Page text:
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Oracle Assessment, Improvement and Placement

Jahangirova, Gunel; (2019) Oracle Assessment, Improvement and Placement. Doctoral thesis (Ph.D), UCL (University College London). Green open access

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The oracle problem remains one of the key challenges in software testing, for which little automated support has been developed so far. This thesis analyses the prevalence of failed error propagation in programs with real faults to address the oracle placement problem and introduces an approach for iterative assessment and improvement of the oracles. To analyse failed error propagation in programs with real faults, we have conducted an empirical study, considering Defects4J, a benchmark of Java programs, of which we used all 6 projects available, 384 real bugs and 528 methods fixed to correct such bugs. The results indicate that the prevalence of failed error propagation is negligible. Moreover, the results on real faults differ from the results on mutants, indicating that if failed error propagation is taken into account, mutants are not a good surrogate of real faults. When measuring failed error propagation, for each method we use the strongest possible oracle as postcondition, which checks all externally observable program variables. The low prevalence of failed error propagation is caused by the presence of such a strong oracle, which usually is not available in practice. Therefore, there is a need for a technique to assess and improve existing weaker oracles. We propose a technique for assessing and improving test oracles, which necessarily places the human tester in the loop and is based on reducing the incidence of both false positives and false negatives. A proof showing that this approach results in an increase in the mutual information between the actual and perfect oracles is provided. The application of the approach to five real-world subjects shows that the fault detection rate of the oracles after improvement increases, on average, by 48.6%. The further evaluation with 39 participants assessed the ability of humans to detect false positives and false negatives manually, without any tool support. The correct classification rate achieved by humans in this case is poor (29%) indicating how helpful our automated approach can be for developers. The comparison of humans’ ability to improve oracles with and without the tool in a study with 29 other participants also empirically validates the effectiveness of the approach.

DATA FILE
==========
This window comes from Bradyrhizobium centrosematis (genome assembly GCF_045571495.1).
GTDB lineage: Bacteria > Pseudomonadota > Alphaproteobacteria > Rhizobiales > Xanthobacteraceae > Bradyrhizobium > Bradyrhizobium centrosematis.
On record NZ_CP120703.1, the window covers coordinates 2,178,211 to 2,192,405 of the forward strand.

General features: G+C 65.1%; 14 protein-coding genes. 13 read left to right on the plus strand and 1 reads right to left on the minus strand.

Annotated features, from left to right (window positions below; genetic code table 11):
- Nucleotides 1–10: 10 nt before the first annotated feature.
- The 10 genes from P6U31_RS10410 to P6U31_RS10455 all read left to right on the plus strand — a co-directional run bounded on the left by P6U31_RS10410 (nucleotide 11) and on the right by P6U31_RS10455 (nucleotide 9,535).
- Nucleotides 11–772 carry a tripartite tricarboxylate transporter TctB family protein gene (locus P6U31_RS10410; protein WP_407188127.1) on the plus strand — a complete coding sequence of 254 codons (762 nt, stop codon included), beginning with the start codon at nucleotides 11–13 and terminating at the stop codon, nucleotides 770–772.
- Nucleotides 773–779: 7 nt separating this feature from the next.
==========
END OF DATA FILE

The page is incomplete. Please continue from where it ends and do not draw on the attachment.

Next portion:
Type: Thesis (Doctoral)
Qualification: Ph.D
Title: Oracle Assessment, Improvement and Placement
Event: UCL(University College London)
Open access status: An open access version is available from UCL Discovery
Language: English
Additional information: Copyright © The Author 2019. Original content in this thesis is licensed under the terms of the Creative Commons Attribution 4.0 International (CC BY 4.0) Licence (https://creativecommons.org/licenses/by/4.0/). Any third-party copyright material present remains the property of its respective owner(s) and is licensed under its existing terms.
Keywords: software testing, oracle, oracle problem, failed error propagation, false positive, false negative, human study, oracle assessment, oracle improvement, oracle placement
UCL classification: UCL
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URI: https://discovery.ucl.ac.uk/id/eprint/10072699
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